Ashley smiled and tickled Ottie under the chin. “Oh, that’s so sweet. But I meant your real mother. You know, your birth mother. Your cat mother.”
“¿Mi madre biológica?”
“We thought so when we saw her,” I said. “She’s got your white paws and belly. She’s the only other kitty in town who looks like you.”
“Is that where you came to us from, Ottie?” Ashley asked. “Does your mama live on that street?”
Ottie bent around and nibbled at the fur on her hip. “No conozco a mi madre,” she said, looking up momentarily.
Ashley and I exchanged a glance, and decided to leave it alone.
We went into the kitchen and fixed our dinner. Later, after we’d eaten, while we sat on the couch watching The Invisible Man’s Revenge, Ottie came walking out into the living room. Before that I had seen her lying down on the windowsill in the laundry room, gazing out the window at something very far away.
She jumped up on the couch and settled in between us. “Mi madre y yo no conseguimos adelante,” she said, looking straight ahead at the TV.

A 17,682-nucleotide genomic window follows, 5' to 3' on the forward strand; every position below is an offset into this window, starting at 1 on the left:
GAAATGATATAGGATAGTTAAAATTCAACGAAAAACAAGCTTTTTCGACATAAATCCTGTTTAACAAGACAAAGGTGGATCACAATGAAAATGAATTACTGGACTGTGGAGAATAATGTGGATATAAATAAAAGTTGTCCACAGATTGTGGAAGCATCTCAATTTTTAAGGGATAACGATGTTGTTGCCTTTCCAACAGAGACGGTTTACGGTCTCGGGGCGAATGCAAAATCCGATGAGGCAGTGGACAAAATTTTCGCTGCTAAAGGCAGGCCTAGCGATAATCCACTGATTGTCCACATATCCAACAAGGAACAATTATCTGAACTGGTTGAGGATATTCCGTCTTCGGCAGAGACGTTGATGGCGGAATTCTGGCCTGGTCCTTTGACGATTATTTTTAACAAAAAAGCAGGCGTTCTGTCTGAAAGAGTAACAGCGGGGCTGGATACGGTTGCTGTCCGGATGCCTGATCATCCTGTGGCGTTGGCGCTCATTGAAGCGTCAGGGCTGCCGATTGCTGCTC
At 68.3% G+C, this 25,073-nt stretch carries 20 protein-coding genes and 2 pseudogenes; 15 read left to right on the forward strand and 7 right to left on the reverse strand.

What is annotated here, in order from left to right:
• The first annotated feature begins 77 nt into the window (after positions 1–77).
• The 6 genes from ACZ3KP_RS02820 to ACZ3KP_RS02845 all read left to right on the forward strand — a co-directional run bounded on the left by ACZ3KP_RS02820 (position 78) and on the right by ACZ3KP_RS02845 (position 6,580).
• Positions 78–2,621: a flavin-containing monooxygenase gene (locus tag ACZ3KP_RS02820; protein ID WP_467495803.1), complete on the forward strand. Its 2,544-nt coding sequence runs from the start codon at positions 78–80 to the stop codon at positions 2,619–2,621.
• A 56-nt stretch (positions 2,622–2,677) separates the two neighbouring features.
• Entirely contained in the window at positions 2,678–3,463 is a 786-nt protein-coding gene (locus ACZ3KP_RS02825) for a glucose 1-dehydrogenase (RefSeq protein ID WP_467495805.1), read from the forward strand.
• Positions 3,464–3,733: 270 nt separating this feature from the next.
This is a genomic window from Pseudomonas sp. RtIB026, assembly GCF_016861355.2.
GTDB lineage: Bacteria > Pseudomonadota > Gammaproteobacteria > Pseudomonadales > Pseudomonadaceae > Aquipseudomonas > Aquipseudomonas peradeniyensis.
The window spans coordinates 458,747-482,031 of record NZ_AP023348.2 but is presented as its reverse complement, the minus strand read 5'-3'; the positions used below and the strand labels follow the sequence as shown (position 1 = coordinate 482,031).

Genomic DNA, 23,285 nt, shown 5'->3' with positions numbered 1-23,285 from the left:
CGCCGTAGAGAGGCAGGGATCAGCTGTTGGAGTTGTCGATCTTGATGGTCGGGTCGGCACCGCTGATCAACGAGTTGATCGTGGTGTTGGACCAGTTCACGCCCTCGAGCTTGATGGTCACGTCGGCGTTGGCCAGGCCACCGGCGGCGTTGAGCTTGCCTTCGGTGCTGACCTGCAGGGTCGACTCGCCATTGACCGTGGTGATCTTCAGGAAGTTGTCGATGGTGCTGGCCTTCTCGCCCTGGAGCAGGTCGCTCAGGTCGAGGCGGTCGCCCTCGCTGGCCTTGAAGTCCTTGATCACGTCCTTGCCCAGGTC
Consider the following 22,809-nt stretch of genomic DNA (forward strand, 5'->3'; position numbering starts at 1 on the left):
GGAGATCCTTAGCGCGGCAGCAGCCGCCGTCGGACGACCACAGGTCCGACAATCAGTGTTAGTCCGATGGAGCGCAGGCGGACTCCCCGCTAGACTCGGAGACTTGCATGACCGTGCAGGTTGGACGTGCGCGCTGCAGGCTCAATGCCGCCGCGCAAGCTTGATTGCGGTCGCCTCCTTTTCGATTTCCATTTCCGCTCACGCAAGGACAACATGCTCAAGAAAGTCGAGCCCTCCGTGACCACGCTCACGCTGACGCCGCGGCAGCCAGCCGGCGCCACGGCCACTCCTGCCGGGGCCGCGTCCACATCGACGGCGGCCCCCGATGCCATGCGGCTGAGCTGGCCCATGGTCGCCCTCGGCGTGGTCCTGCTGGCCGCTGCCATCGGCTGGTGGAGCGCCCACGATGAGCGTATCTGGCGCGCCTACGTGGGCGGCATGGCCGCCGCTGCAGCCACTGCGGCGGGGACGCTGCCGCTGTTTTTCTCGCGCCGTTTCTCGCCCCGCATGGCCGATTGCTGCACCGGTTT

I narrowed my eyes. After a second, I looked over at her and said, “Ottie, I don’t think that makes any sense.”
“Me disculpo,” she said. “Mi español es muy malo.”
“No problemo,” I told her.
“Mi madre y yo no somos amigos,” she corrected. “Cuando viví con ella, luchamos a menudo.”
“What did you fight about?” Ashley asked.
“Ella nunca me entendía.”
Ashley and I looked at each other. “What didn’t she understand?” I asked.
“Ella no aprobó de mi catolicismo.”
“What was her problem with it?” Ashley asked. “She didn’t want you going to church, or . . . ?”
Ottie shook her head. “Mi familia es protestante.”
“Which denomination?” I asked.
Ashley and I winced at each other.
“That’s tough,” I said. “So, is that why you left?”
“Sí,” she said, licking the side of one of her front paws.“Funcioné lejos para vivir mi propia vida.”
“Well,” Ashley said, reaching over to scritch Ottie on the top of the head, “I for one am very glad you found us on our steps that night.”
“Estoy también.” Ottie stood, stretched, and climbed up on Ashley’s lap. She walked in a circle a few times, then settled down and laid her head on Ashley’s tummy. She yawned and closed her eyes.
I smiled. If it wasn’t the most precious thing I’d ever seen . . .
“I hate to move her,” Ashley whispered, “but I feel like a dish of pudding.”
“I’ll get it for you,” I said, standing up. “I could go for some pudding myself.” I walked down the hallway to the kitchen. “Hey,” I asked, peeking back into the living room a second later, “you want me to crush up a couple Haldol, too?”
Ottie stirred. She looked up at Ashley. “Te amo, mama,” she said, then lowered her head and went back to sleep.
“Yeah,” Ashley said, looking down, stroking Ottie as she snoozed in her lap. “I think you’d better.”